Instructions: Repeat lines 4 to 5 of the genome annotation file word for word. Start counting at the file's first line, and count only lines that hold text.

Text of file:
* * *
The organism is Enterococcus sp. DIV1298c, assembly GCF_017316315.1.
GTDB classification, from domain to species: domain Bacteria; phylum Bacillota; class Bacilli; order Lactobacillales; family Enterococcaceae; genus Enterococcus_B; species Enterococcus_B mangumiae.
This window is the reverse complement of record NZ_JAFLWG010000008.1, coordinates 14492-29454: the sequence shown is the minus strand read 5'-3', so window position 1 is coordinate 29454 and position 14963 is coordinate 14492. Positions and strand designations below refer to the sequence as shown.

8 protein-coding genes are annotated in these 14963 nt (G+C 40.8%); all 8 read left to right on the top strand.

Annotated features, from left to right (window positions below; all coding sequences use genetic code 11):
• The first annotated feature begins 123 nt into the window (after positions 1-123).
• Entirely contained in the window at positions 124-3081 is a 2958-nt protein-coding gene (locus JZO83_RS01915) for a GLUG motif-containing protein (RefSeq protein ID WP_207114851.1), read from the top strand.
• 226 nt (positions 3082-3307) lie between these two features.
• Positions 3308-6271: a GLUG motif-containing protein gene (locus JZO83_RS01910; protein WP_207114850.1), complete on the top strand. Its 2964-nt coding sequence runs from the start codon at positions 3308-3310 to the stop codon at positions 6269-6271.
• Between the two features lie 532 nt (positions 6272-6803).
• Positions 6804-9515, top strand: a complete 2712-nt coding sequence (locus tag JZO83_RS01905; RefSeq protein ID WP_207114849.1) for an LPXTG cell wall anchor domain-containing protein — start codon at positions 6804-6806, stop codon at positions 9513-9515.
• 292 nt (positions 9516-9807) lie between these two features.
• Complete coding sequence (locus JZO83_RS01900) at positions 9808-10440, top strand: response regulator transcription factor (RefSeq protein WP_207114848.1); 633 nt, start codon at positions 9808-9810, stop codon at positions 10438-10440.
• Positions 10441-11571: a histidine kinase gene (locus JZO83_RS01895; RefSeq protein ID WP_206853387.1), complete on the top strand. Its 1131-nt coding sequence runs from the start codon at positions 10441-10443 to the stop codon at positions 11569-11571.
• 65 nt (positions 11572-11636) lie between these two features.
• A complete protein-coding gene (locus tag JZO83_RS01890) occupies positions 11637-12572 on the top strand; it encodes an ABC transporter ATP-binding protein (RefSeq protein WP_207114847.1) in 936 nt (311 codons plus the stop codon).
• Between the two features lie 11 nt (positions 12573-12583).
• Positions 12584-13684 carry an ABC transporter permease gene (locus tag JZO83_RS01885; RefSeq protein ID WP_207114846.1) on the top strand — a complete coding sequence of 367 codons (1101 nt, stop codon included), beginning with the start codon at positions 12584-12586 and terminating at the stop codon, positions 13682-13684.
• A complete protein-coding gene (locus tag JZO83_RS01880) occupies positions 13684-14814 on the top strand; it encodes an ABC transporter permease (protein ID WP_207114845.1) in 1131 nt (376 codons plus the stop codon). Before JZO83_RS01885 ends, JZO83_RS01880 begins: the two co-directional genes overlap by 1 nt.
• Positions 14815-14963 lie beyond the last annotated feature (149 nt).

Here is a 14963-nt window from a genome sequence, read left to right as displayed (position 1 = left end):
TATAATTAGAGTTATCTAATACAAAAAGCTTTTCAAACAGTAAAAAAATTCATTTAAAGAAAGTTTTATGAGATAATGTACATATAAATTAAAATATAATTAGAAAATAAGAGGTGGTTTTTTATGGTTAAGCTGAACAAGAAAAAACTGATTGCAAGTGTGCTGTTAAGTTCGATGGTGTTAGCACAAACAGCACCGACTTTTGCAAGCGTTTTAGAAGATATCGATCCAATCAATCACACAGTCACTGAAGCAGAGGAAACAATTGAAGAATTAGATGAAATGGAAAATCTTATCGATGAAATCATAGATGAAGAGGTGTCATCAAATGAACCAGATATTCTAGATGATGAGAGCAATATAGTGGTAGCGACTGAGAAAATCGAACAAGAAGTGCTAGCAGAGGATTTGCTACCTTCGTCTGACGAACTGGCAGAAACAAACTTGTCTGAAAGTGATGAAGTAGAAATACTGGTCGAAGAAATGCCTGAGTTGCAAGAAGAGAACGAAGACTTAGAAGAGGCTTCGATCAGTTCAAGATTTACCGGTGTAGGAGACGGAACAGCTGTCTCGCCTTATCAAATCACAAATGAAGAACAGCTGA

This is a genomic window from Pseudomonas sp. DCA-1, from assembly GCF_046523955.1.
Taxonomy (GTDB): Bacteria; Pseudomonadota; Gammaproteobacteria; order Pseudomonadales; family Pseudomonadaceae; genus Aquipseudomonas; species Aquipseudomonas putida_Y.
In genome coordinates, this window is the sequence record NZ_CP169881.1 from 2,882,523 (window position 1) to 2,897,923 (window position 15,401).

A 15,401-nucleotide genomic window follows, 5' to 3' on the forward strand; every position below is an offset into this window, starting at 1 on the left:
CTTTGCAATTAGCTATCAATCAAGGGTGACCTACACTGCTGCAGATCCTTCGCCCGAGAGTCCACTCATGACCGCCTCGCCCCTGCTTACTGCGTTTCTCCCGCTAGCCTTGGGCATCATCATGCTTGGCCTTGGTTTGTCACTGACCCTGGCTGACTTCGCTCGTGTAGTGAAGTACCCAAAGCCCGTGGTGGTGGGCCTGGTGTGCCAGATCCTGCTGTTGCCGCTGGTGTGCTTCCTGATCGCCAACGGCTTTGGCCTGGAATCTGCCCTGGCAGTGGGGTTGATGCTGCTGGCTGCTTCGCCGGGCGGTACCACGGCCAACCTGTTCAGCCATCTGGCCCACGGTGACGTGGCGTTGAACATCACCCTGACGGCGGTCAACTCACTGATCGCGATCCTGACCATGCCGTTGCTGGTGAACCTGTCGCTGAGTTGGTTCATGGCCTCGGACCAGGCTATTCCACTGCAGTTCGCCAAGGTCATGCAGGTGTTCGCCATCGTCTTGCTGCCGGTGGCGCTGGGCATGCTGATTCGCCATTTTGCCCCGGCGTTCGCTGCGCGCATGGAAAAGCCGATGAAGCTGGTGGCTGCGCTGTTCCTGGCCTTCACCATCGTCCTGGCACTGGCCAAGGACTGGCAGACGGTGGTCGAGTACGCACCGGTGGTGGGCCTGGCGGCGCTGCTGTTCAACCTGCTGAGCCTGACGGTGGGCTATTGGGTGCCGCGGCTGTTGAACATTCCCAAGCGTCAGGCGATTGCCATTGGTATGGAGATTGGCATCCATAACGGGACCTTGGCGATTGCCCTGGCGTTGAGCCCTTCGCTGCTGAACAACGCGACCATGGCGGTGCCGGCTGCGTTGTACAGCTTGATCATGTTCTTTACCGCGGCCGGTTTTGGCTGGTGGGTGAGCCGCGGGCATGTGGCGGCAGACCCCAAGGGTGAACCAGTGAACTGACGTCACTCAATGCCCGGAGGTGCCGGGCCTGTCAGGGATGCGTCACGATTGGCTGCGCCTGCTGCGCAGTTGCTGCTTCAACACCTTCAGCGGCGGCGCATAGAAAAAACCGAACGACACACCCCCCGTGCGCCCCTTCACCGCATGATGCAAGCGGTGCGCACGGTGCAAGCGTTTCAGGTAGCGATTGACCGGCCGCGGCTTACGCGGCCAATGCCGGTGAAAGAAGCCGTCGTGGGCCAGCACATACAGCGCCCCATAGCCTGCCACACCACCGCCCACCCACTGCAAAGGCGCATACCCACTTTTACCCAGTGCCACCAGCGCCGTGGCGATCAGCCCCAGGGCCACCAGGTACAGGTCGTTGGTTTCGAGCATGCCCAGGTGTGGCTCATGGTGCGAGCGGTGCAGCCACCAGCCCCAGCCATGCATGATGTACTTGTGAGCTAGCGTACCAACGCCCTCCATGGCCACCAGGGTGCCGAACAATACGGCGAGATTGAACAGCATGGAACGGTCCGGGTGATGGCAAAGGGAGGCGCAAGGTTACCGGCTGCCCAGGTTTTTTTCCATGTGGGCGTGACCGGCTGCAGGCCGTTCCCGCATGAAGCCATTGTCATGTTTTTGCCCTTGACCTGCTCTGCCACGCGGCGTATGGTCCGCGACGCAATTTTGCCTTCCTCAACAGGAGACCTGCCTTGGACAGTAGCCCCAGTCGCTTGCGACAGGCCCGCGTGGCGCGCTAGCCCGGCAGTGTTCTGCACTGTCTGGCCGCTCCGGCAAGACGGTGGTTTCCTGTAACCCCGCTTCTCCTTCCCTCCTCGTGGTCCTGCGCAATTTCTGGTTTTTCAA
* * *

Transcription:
8 protein-coding genes are annotated in these 14963 nt (G+C 40.8%); all 8 read left to right on the top strand.

Annotated features, from left to right (window positions below; all coding sequences use genetic code 11):